The new series will premiere on National Geographic from Thursday June 11 2020 at 8.30pm AEST.
Nature’s Fury will examine how Australasia’s weather is evolving and mutating by reviewing some of the worst natural disasters over the past decade.
Nature’s Fury will also examine why events that were previously considered “once in a generation” have now become so commonplace.
Brendan Dahill, general manager for Essential Media said: “We are delighted to be working with both National Geographic and Beyond International to create a series that could not be more timely nor relevant right now – considering the extreme weather conditions we have witnessed here in Australia in the past 12 months – from drought, to bush fires and catastrophic flooding.”
Mikael Borglund, CEO & managing director of Beyond International said: “We are really proud to have worked on this series with Essential Media. As well as co-producing the show, we are also launching it to international buyers for distribution worldwide. Having experienced some of the worst natural disasters in our country’s history, I’m sure this series will provoke further interest from international viewers as well as those here in Australia.”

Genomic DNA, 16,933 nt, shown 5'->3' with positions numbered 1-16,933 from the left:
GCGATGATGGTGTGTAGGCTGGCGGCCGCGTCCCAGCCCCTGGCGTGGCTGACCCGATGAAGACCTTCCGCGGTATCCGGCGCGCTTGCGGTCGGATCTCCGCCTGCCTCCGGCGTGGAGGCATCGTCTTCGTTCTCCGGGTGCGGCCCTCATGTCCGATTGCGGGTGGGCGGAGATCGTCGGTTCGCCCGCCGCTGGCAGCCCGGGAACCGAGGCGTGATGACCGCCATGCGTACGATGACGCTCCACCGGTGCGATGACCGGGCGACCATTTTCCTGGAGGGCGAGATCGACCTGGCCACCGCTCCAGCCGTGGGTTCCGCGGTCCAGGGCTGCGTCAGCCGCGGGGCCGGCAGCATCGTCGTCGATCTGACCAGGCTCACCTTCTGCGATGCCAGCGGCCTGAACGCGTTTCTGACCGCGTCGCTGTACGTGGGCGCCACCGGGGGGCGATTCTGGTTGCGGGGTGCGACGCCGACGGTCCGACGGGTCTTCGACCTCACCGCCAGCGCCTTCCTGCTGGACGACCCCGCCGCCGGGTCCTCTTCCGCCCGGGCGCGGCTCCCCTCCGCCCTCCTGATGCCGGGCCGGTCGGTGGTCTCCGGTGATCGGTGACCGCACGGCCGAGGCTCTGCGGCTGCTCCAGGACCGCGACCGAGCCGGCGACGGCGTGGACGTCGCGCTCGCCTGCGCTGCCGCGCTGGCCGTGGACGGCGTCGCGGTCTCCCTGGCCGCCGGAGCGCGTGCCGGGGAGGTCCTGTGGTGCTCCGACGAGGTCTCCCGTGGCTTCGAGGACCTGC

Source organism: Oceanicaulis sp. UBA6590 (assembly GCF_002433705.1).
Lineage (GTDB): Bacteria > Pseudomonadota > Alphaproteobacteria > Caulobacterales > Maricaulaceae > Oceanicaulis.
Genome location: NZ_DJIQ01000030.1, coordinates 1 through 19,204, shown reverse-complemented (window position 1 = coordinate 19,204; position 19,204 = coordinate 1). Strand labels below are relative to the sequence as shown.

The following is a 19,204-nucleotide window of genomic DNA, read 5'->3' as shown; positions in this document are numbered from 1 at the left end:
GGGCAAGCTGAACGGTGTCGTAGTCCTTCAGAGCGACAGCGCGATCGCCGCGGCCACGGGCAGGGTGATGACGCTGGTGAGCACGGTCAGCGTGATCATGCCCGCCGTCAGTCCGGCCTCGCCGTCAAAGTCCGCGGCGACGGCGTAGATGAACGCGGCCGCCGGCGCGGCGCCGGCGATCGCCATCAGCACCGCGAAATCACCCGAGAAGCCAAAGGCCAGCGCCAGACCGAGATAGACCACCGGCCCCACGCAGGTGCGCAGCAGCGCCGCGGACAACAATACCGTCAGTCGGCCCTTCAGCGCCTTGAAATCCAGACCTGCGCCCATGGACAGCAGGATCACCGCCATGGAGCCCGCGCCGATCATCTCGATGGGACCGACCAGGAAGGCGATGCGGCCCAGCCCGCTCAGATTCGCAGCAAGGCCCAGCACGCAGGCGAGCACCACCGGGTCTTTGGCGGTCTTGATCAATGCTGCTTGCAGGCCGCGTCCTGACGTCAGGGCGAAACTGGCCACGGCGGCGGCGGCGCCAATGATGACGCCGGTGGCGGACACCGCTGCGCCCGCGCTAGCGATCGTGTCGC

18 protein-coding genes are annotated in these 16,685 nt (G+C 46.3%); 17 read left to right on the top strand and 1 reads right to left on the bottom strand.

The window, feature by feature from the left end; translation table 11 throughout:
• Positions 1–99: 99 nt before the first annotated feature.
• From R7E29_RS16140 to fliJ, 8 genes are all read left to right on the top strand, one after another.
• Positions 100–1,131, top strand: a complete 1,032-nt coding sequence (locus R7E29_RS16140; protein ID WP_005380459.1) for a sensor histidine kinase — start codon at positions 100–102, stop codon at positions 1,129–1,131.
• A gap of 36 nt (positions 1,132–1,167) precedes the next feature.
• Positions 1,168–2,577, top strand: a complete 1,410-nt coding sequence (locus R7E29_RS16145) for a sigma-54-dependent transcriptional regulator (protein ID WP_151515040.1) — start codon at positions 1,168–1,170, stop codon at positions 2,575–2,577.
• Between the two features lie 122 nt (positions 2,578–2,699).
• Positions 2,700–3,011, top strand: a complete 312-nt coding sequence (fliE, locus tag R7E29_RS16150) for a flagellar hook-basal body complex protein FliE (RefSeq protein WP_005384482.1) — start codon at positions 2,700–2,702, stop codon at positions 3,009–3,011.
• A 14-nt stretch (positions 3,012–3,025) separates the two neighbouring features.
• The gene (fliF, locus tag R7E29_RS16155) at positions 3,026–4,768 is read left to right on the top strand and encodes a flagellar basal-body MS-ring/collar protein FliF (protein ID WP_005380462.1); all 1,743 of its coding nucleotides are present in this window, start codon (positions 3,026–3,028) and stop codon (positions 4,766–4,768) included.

Nicole Keeffe, content & program manager National Geographic Australia & New Zealand, said: “This series showcasing how amazing yet devastating the Australian environment can be is something that all viewers of National Geographic can relate to. Essential Media has a great history of telling Australian stories so we are looking forward to bringing Nature’s Fury to our viewers.”
ABC Commercial has announced the sale of the observational series Miriam Margolyes: Almost Australian (HD 3×60’) to the UK public broadcaster BBC.
Produced by Southern Pictures, the series follows the celebrated film and television personality Miriam Margolyes on a two-month, 10,000 kilometre road trip as she digs deep under the skin of modern Australian life to reveal the complex reality of her recently adopted homeland. On this journey of a lifetime British born Margolyes explores the Australian dream, mateship and the idea of ‘the lucky country’.
ABC Commercial’s head of content sales & distribution Jessica Ellis said “Miriam brings such disarming candor and perception to this incredibly entertaining series. If anyone can get to the heart of the nation and bring together audiences of all ages it’s Miriam with her incredibly smart, inquisitive, naughty and honest personality.” Ellis added, “We’re thrilled to be working with the BBC to bring this wonderful series to UK audiences.”